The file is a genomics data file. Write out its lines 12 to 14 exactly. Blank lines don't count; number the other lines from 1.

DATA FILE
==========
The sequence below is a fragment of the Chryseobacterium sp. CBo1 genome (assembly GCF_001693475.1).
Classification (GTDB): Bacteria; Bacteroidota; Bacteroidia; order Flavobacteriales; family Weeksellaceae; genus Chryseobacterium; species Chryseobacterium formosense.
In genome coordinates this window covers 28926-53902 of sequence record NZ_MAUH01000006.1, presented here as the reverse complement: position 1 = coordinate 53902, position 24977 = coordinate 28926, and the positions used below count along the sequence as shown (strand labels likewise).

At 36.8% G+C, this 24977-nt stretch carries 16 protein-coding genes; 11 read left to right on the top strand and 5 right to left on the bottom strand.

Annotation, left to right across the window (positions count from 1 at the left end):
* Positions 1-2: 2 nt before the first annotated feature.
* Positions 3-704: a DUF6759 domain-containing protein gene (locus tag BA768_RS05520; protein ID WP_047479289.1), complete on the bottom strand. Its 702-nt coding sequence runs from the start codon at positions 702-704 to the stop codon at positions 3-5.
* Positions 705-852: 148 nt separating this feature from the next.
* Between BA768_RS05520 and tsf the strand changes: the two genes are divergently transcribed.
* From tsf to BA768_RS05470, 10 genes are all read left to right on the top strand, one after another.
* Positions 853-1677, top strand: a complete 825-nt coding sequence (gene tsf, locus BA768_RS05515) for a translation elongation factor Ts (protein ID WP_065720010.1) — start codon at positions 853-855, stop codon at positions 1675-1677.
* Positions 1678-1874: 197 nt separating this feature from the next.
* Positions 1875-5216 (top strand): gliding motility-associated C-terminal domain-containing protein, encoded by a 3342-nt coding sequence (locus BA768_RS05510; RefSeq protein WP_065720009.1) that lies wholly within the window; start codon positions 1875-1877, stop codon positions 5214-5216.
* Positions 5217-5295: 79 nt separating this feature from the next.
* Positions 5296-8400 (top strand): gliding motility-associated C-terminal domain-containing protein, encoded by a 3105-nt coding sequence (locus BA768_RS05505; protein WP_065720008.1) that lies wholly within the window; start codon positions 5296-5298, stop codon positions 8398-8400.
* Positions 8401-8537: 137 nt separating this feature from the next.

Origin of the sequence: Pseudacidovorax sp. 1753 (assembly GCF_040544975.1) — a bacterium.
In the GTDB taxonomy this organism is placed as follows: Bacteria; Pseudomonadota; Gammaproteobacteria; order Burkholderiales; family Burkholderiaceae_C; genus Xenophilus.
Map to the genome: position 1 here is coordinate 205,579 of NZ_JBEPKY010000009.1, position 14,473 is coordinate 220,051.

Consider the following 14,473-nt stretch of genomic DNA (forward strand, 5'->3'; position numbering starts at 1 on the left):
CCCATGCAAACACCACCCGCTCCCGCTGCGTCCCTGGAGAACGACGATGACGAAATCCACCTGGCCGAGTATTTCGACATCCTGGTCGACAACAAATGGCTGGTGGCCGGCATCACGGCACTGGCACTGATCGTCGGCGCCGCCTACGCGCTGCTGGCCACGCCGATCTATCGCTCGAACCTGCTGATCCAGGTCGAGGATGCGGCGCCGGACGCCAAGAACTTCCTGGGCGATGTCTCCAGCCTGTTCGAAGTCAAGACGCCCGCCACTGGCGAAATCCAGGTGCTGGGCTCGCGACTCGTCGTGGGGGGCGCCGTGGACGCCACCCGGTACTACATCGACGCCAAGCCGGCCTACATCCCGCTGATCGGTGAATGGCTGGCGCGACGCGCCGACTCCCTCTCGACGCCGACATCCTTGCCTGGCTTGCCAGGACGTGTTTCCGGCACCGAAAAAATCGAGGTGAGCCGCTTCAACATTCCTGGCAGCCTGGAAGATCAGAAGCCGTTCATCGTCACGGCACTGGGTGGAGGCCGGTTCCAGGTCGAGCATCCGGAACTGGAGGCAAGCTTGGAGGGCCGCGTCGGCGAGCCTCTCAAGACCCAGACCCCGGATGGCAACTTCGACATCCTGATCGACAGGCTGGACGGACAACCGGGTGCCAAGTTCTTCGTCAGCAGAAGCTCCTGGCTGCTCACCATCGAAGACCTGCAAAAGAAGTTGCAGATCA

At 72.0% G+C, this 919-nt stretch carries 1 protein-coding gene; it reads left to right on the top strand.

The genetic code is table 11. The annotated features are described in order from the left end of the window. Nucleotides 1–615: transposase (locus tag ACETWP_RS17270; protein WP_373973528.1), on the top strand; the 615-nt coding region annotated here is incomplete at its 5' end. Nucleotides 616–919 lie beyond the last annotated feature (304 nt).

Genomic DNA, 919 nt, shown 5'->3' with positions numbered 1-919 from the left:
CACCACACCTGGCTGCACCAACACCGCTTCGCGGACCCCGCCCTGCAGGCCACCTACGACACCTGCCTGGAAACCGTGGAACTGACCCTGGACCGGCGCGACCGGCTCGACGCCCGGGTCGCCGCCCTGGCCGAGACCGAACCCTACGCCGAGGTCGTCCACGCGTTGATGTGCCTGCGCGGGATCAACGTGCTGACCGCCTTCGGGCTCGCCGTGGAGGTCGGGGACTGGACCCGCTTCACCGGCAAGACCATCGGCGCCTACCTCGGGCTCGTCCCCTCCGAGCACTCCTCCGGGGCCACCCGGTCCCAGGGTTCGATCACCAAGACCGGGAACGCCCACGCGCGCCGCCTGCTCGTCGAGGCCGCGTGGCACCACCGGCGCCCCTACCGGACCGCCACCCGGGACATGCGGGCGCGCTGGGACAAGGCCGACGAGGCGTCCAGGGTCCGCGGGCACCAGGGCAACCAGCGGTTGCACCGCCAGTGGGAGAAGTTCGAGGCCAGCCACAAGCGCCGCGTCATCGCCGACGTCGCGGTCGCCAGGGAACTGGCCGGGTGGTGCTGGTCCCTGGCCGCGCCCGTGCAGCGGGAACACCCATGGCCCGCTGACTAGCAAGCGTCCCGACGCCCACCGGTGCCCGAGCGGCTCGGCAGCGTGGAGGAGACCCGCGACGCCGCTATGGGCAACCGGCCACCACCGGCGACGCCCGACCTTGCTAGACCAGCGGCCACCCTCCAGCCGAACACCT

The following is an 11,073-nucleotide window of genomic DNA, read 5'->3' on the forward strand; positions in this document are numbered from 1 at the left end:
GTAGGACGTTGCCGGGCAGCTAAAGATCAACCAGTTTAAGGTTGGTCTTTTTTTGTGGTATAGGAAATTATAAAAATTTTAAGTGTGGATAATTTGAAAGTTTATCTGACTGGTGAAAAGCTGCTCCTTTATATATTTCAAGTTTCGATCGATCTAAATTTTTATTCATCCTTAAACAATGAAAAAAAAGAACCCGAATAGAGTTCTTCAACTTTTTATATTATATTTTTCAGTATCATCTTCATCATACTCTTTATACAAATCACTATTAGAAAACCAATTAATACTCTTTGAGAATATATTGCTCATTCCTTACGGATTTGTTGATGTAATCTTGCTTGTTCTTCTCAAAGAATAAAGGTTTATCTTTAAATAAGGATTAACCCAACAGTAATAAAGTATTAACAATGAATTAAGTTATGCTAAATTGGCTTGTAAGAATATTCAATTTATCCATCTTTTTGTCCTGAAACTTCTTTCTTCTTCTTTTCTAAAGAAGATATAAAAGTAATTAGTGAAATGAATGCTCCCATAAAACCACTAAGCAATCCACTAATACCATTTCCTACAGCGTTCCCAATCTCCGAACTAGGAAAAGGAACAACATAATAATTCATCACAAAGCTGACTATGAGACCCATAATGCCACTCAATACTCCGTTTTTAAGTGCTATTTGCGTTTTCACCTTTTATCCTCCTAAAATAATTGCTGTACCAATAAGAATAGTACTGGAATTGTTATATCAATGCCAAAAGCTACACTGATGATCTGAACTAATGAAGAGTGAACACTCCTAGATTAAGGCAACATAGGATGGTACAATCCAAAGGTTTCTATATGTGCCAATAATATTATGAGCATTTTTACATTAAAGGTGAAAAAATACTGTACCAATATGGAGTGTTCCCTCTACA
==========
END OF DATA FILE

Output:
* Positions 1678-1874: 197 nt separating this feature from the next.
* Positions 1875-5216 (top strand): gliding motility-associated C-terminal domain-containing protein, encoded by a 3342-nt coding sequence (locus BA768_RS05510; RefSeq protein WP_065720009.1) that lies wholly within the window; start codon positions 1875-1877, stop codon positions 5214-5216.
* Positions 5217-5295: 79 nt separating this feature from the next.